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Nick's Pics
Nick Nicholson
Film & Home Entertainment Critic
 

This column expresses the personal opinions/views of the writer. If you would like to express your opinions/views regarding the column, write a SIGNED letter to the editor. Name can be withheld by request with a valid day time phone number.


 

Movie Reviews

THE TWILIGHT SAGA: NEW MOON

In the second installment of Stephenie Meyer’s phenomenally successful Twilight series, the romance between mortal and vampire soars to a new level as Bella Swan (Kristen Stewart) delves deeper into the mysteries of the supernatural world she yearns to become part of only to find herself in greater peril than ever before.

Following Bella’s ill-fated 18th birthday party, Edward Cullen (Robert Pattinson) and his family abandon the town of Forks, Washington, in an effort to protect her from the dangers inherent in their world. As the heartbroken Bella sleepwalks through her senior year of high school, numb and alone, she discovers Edward’s image comes to her whenever she puts herself in jeopardy. Her desire to be with him at any cost leads her to take greater and greater risks.

With the help of her childhood friend Jacob Black (Taylor Lautner), Bella refurbishes an old motorbike to carry her on her adventures. Bella’s frozen heart is gradually thawed by her budding relationship with Jacob, a member of the mysterious Quileute tribe, who has a supernatural secret of his own.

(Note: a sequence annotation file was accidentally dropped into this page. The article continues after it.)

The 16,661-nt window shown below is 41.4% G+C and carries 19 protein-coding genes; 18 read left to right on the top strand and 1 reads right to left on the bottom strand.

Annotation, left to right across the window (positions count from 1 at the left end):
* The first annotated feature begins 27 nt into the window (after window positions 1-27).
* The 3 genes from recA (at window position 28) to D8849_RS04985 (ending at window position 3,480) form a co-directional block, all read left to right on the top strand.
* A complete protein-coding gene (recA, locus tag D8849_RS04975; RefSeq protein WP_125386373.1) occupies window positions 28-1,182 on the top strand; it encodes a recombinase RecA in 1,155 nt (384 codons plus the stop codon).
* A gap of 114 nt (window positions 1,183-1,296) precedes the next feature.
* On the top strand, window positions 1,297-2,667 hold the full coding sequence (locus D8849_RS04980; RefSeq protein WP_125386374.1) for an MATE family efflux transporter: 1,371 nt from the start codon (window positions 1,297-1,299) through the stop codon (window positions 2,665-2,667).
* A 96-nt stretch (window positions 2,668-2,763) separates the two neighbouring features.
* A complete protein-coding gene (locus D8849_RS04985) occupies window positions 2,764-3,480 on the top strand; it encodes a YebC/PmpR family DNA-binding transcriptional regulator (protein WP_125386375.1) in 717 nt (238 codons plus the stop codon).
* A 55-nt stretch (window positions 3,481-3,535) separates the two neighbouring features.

When a chance encounter brings Bella face to face with a former nemesis, only the intervention of a pack of supernaturally large wolves saves her from a grisly fate, and the encounter makes it frighteningly clear that Bella is still in grave danger. In a race against the clock, Bella learns the secret of the Quileutes and Edward’s true motivation for leaving her. She also faces the prospect of a potentially deadly reunion with her beloved that is a far cry from the one she’d hoped for. With more of the passion, action and suspense that made Twilight a worldwide phenomenon, “The Twilight Saga: New Moon” is a spellbinding follow-up to the original box office hit.

All the folks that clamored to see the original film will surely come back for more with this latest installment. The story is more concise and the acting from all participants is much less stiff than the first film. The relationship development between Edward and Bella seems much more realistic this go around as well. The biggest complaint I have of New Moon is characterized through the special effects. They seem a bit elementary at times and it makes one wonder if they rushed to get this film out to the theaters. Regardless, the tweeners and fans of the Meyer series will love the film.